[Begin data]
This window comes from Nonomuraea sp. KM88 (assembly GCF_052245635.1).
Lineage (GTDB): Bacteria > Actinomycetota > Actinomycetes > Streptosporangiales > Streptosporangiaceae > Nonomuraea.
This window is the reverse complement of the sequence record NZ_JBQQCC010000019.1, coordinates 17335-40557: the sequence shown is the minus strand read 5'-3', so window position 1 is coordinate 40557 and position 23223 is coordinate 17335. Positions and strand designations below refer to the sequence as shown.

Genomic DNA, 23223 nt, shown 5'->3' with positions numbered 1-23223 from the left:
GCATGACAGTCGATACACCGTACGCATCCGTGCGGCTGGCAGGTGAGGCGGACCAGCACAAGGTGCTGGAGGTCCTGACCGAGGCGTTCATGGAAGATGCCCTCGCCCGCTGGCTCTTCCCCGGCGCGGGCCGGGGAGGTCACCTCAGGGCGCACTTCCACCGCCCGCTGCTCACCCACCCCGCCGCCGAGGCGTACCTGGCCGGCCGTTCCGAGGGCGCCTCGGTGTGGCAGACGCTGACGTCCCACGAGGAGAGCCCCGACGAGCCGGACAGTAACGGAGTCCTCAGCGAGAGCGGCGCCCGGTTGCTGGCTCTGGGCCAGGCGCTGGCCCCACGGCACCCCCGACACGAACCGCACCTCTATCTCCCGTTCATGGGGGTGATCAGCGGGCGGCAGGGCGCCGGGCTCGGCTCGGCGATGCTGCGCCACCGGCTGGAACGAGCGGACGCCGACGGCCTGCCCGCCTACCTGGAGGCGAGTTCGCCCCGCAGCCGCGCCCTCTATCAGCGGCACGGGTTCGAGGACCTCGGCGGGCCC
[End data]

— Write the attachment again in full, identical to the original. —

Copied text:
This window comes from Nonomuraea sp. KM88 (assembly GCF_052245635.1).
Lineage (GTDB): Bacteria > Actinomycetota > Actinomycetes > Streptosporangiales > Streptosporangiaceae > Nonomuraea.
This window is the reverse complement of the sequence record NZ_JBQQCC010000019.1, coordinates 17335-40557: the sequence shown is the minus strand read 5'-3', so window position 1 is coordinate 40557 and position 23223 is coordinate 17335. Positions and strand designations below refer to the sequence as shown.

Genomic DNA, 23223 nt, shown 5'->3' with positions numbered 1-23223 from the left:
GCATGACAGTCGATACACCGTACGCATCCGTGCGGCTGGCAGGTGAGGCGGACCAGCACAAGGTGCTGGAGGTCCTGACCGAGGCGTTCATGGAAGATGCCCTCGCCCGCTGGCTCTTCCCCGGCGCGGGCCGGGGAGGTCACCTCAGGGCGCACTTCCACCGCCCGCTGCTCACCCACCCCGCCGCCGAGGCGTACCTGGCCGGCCGTTCCGAGGGCGCCTCGGTGTGGCAGACGCTGACGTCCCACGAGGAGAGCCCCGACGAGCCGGACAGTAACGGAGTCCTCAGCGAGAGCGGCGCCCGGTTGCTGGCTCTGGGCCAGGCGCTGGCCCCACGGCACCCCCGACACGAACCGCACCTCTATCTCCCGTTCATGGGGGTGATCAGCGGGCGGCAGGGCGCCGGGCTCGGCTCGGCGATGCTGCGCCACCGGCTGGAACGAGCGGACGCCGACGGCCTGCCCGCCTACCTGGAGGCGAGTTCGCCCCGCAGCCGCGCCCTCTATCAGCGGCACGGGTTCGAGGACCTCGGCGGGCCC